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Farmer’s Daughter: The eroding integrity of the ‘organic’ label is bad news for all of ag


Magical things can happen when you travel, especially if you are a shipment of soybeans from Ukraine! Apparently, the trip from Eastern Europe to the United States can transform the ordinary into the extraordinary.

At least, that’s what happened to a shipment of 36 million tons of soybeans originating in Ukraine. The conventional soybeans went through Turkey before landing at their final destination in California with a “USDA Certified Organic” label. The change in production status also came with a hefty price premium — $4 million more than the conventional soybeans were worth. As The Washington Post uncovered in their bombshell report about organic imports, there are serious flaws in the system allowing room for fraud. As the Post reported, verification of organic production does not have to be traced back to the foreign farm, leaving room for a bit of mischief during transit.

The article has spurred some pretty important conversations about the value of the USDA’s organic program. Generally, the consensus is that the certification of imported goods needs to be re-evaluated to ensure those products meet the program’s parameters. But as the Post pointed out, there might even be problems with certification oversight here at home, which has led some to call for abolishing the program entirely.

Given that the legitimacy of the program is being questioned, something needs to be done. At the very least, the USDA and Congress need to act quickly to tighten certifications for imported food. At most, maybe the organic program should be abolished entirely. Both options seem to have some merit.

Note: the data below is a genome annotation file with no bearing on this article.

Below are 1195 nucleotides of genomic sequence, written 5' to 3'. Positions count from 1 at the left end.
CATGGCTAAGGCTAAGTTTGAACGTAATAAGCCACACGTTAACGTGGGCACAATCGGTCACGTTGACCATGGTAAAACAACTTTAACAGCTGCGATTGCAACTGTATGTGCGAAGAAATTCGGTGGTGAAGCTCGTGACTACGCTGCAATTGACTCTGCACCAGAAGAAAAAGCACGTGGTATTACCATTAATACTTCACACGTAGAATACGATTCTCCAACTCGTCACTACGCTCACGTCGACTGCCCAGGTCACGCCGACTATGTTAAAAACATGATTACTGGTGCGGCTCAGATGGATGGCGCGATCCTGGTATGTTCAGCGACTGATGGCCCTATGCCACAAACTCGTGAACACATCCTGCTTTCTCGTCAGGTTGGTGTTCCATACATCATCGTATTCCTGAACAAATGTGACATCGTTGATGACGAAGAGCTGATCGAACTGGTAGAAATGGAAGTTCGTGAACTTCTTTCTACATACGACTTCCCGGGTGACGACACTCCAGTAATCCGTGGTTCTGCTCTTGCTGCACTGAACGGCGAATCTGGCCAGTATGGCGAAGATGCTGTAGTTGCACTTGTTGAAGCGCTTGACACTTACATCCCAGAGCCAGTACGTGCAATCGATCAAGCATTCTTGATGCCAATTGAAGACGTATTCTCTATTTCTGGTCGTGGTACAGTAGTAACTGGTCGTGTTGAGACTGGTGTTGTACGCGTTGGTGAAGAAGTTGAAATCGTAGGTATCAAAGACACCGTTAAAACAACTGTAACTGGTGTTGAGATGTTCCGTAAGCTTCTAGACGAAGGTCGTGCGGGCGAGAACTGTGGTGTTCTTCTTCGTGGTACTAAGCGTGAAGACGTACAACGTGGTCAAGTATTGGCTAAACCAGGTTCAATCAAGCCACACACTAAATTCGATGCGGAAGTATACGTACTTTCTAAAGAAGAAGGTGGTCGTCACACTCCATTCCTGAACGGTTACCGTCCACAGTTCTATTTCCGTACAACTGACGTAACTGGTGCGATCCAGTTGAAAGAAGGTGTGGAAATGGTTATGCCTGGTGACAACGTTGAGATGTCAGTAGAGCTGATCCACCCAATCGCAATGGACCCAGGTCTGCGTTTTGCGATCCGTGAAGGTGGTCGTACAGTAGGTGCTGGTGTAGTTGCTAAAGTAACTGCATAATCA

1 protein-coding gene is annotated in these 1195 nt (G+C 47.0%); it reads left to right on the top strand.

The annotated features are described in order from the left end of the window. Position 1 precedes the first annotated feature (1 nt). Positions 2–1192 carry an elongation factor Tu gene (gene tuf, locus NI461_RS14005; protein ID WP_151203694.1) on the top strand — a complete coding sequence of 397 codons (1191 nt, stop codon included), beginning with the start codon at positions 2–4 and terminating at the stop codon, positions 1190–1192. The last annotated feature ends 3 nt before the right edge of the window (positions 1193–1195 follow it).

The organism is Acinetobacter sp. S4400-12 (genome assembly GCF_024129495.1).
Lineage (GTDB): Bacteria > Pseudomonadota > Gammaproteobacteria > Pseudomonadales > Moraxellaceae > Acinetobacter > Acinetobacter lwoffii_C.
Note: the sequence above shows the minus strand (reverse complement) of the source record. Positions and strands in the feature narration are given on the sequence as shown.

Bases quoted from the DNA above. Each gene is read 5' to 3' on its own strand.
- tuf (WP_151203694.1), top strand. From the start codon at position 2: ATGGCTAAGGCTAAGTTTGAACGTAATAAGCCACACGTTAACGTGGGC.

As to abolishing the program, let’s get real for a second: Consumers have no idea what the organic label actually means. Through some creative and purposeful marketing tactics of organic marketing companies and activist organizations, many consumers believe that the label somehow signifies the product is superior in some way. But the label is simply a marketing tool for a certain type of production method, which focuses on “natural” over “synthetic.” Organic produce is not necessarily safer, more nutritious, or even better for the environment than conventionally produced food. Unfortunately, the label has evolved to represent something it doesn’t.

Which begs the question, if the label has become completely separated from its true meaning, then is it even worth keeping and enforcing? What value does it actually provide to consumers?

That is exactly the reason that Congress and the USDA need to act if they want to keep the program around and ask taxpayers to enforce those regulations. The integrity of the label needs to be maintained, whether the food comes from somewhere in the United States or somewhere halfway around the world. If organic products are going to command a price premium and the misleading marketing is going to continue, consumers should at least be able to trust that the food they are paying for was actually produced in the way mandated by the certification, even if “organic” means something different to them.

Otherwise, if the organic label can so easily be hoodwinked, why should consumers believe that any of the USDA or FDA labels are accurately portraying the products they get slapped on?

At the very least, the organic certification of imported foods needs to be monitored more closely or it erodes the public trust on every other government certification, label, and program. As we see consumer perceptions of farmers on the decline, and more people disassociated with growing food, this trust becomes ever more important. Suspicion and cynicism hurts all farmers and food producers, regardless of what label, if any, is put on the end products. Consumers should feel confident that the USDA, FDA, and EPA are appropriately acting to monitor and regulate our country’s food supply. From pesticide regulation to nutrition labeling, this is crucial.

Unfortunately, as with most things, the wheels of legislation are probably going to take a little bit too long to get into motion. For the sake of the organic label’s integrity, and the trust in our nation’s food system, I hope Congress and the USDA make it a priority.


Amanda Zaluckyj blogs under the name The Farmer’s Daughter USA. Her goal is to promote farmers and tackle the misinformation swirling around the U.S. food industry.

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